Graded on a Curve: A Closer Look at Scoliosis

Your spine is one of the most important parts of your body. It holds your body up, connects all the bones in your body, and allows you to walk, run, move, play, and do everything you do. The spine takes a lot of stress throughout the day, leading to a whole host of issues. Let’s take a look at one of the most common spinal conditions: scoliosis.
Straight as an Arrow
If you look at your friend from the side, you can see that your back isn’t flat as a board. It has natural curves between your neck and lower back, which is why “sitting straight” isn’t the best advice because it’s not exactly possible. True ergonomic furniture, like Fjords furniture, contours to your curves to give your back the support it needs—it shouldn’t be straight as a board. From behind, your friend’s spine should run straight up the center of his back.
Scoliosis, derived from the Greek word for “crooked,” is a condition wherein your back curves like a C or S. Smaller curves aren’t a problem, nor are they necessarily noticeable to the naked eye. They can, however, develop into larger curves, which can cause a great deal of discomfort.
Where’d You Get Those Curves?
No one knows what causes the most common form of scoliosis, so much so that it’s known as idiopathic—“unknown cause”—scoliosis. Doctors have found that scoliosis occurs most often during the phase of growth immediately before puberty. The main contributor to scoliosis is heredity. If it runs in your family, there’s a chance you may develop spinal deformities too.
The less common forms of scoliosis can be caused by:
• Infections and injuries in the spine
• Hampered development of the spine from birth defects
• Muscular dystrophy, cerebral palsy, and other neuromuscular conditions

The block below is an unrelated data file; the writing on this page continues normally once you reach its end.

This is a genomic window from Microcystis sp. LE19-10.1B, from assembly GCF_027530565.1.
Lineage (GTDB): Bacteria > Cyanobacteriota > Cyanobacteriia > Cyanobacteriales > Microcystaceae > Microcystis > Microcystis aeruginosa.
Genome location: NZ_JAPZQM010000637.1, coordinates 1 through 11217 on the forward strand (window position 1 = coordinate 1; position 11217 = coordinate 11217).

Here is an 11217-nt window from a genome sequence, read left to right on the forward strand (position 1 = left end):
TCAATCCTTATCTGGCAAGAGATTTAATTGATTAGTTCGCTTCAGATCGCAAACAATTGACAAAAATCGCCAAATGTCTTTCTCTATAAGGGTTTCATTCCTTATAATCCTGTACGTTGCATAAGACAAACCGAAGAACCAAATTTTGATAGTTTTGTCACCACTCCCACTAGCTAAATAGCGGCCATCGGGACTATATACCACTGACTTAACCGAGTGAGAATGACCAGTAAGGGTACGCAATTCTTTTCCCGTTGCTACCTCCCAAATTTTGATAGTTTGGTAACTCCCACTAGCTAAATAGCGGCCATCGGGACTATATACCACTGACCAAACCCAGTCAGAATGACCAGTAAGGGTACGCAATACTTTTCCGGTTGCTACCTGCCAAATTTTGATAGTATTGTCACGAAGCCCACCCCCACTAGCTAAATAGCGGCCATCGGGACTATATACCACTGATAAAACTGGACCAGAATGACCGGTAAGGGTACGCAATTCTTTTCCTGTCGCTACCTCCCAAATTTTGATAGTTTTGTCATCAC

Growing Pains
Mild cases of scoliosis won’t often manifest symptoms, but the most common signs of scoliosis include:
• Uneven shoulders and waist.
• A shoulder blade that appears more prominent, creating a “hunched back” look.
• A hip that rests higher than the other.
As the spinal curve gets more severe, your backbone actually starts to rotate, forcing the ribs on one side of your body to stick out. This can lead to back pain, discomfort, and difficulty breathing.
Feeling Good, Feeling Spine
Fortunately, most public schools in the United States require scoliosis screenings. The test is simple: you bend down, reaching to the floor with straight knees while the doctor examines your back and ribs using a scoliometer to detect any rotation in your spine.
If the doctor does find that you have scoliosis, you may need to take X-rays and consult with your family doctor. Sometimes the curve isn’t serious enough to require treatment. The most common treatment for scoliosis, particularly in children, is a back brace. As kids’ bones are still growing, the brace prevents further progression of the curve.
The two main types of braces are the Milwaukee brace and the underarm brace. The Milwaukee brace is a full-torso brace that includes rests for the chin and back of the head and a neck ring. These are cumbersome and only used when an underarm brace won’t help. An underarm brace comprises plastic materials that conform to your body and wraps around your rib cage, hips, and lower back. Unlike the Milwaukee brace, this one is virtually invisible under clothes, but it won’t help curves in the neck or upper spine.
If you believe you have scoliosis, talk to your doctor or orthopedist.